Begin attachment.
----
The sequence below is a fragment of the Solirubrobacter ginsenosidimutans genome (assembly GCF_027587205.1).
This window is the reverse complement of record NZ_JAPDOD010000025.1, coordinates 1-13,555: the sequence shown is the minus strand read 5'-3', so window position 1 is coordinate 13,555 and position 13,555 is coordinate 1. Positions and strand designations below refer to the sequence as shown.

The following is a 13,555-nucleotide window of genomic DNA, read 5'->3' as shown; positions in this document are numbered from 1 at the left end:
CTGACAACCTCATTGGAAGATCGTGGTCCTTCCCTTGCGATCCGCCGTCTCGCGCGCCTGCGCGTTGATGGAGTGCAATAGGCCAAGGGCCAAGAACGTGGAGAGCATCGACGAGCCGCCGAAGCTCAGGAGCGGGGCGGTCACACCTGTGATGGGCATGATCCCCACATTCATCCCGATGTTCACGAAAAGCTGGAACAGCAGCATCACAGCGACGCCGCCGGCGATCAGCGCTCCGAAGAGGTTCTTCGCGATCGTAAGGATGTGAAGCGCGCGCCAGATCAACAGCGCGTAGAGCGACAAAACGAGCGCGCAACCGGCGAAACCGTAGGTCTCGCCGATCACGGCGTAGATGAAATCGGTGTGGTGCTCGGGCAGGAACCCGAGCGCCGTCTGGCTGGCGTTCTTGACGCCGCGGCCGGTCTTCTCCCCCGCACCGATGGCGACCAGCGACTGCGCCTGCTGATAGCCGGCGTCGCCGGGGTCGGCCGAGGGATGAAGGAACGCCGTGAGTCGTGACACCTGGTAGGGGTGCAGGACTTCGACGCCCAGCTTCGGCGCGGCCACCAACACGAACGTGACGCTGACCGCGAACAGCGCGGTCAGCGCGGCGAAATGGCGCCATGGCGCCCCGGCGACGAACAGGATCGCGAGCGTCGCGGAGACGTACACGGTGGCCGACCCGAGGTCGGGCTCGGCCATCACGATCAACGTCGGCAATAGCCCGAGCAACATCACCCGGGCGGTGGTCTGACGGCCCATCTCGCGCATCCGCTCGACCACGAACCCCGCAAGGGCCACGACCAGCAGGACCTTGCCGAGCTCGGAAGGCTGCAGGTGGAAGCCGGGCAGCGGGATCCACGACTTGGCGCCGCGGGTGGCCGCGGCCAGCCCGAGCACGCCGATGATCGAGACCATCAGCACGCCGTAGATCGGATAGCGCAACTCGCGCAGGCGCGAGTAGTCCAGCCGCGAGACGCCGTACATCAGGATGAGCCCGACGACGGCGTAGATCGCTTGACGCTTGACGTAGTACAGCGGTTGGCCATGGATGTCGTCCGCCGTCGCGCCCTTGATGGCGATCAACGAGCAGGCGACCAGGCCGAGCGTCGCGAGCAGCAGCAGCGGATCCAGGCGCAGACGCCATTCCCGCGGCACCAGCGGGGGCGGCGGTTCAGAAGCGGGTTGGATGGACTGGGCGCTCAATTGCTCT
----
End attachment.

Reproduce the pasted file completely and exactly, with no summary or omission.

The sequence below is a fragment of the Solirubrobacter ginsenosidimutans genome (assembly GCF_027587205.1).
This window is the reverse complement of record NZ_JAPDOD010000025.1, coordinates 1-13,555: the sequence shown is the minus strand read 5'-3', so window position 1 is coordinate 13,555 and position 13,555 is coordinate 1. Positions and strand designations below refer to the sequence as shown.

The following is a 13,555-nucleotide window of genomic DNA, read 5'->3' as shown; positions in this document are numbered from 1 at the left end:
CTGACAACCTCATTGGAAGATCGTGGTCCTTCCCTTGCGATCCGCCGTCTCGCGCGCCTGCGCGTTGATGGAGTGCAATAGGCCAAGGGCCAAGAACGTGGAGAGCATCGACGAGCCGCCGAAGCTCAGGAGCGGGGCGGTCACACCTGTGATGGGCATGATCCCCACATTCATCCCGATGTTCACGAAAAGCTGGAACAGCAGCATCACAGCGACGCCGCCGGCGATCAGCGCTCCGAAGAGGTTCTTCGCGATCGTAAGGATGTGAAGCGCGCGCCAGATCAACAGCGCGTAGAGCGACAAAACGAGCGCGCAACCGGCGAAACCGTAGGTCTCGCCGATCACGGCGTAGATGAAATCGGTGTGGTGCTCGGGCAGGAACCCGAGCGCCGTCTGGCTGGCGTTCTTGACGCCGCGGCCGGTCTTCTCCCCCGCACCGATGGCGACCAGCGACTGCGCCTGCTGATAGCCGGCGTCGCCGGGGTCGGCCGAGGGATGAAGGAACGCCGTGAGTCGTGACACCTGGTAGGGGTGCAGGACTTCGACGCCCAGCTTCGGCGCGGCCACCAACACGAACGTGACGCTGACCGCGAACAGCGCGGTCAGCGCGGCGAAATGGCGCCATGGCGCCCCGGCGACGAACAGGATCGCGAGCGTCGCGGAGACGTACACGGTGGCCGACCCGAGGTCGGGCTCGGCCATCACGATCAACGTCGGCAATAGCCCGAGCAACATCACCCGGGCGGTGGTCTGACGGCCCATCTCGCGCATCCGCTCGACCACGAACCCCGCAAGGGCCACGACCAGCAGGACCTTGCCGAGCTCGGAAGGCTGCAGGTGGAAGCCGGGCAGCGGGATCCACGACTTGGCGCCGCGGGTGGCCGCGGCCAGCCCGAGCACGCCGATGATCGAGACCATCAGCACGCCGTAGATCGGATAGCGCAACTCGCGCAGGCGCGAGTAGTCCAGCCGCGAGACGCCGTACATCAGGATGAGCCCGACGACGGCGTAGATCGCTTGACGCTTGACGTAGTACAGCGGTTGGCCATGGATGTCGTCCGCCGTCGCGCCCTTGATGGCGATCAACGAGCAGGCGACCAGGCCGAGCGTCGCGAGCAGCAGCAGCGGATCCAGGCGCAGACGCCATTCCCGCGGCACCAGCGGGGGCGGCGGTTCAGAAGCGGGTTGGATGGACTGGGCGCTCAATTGCTCT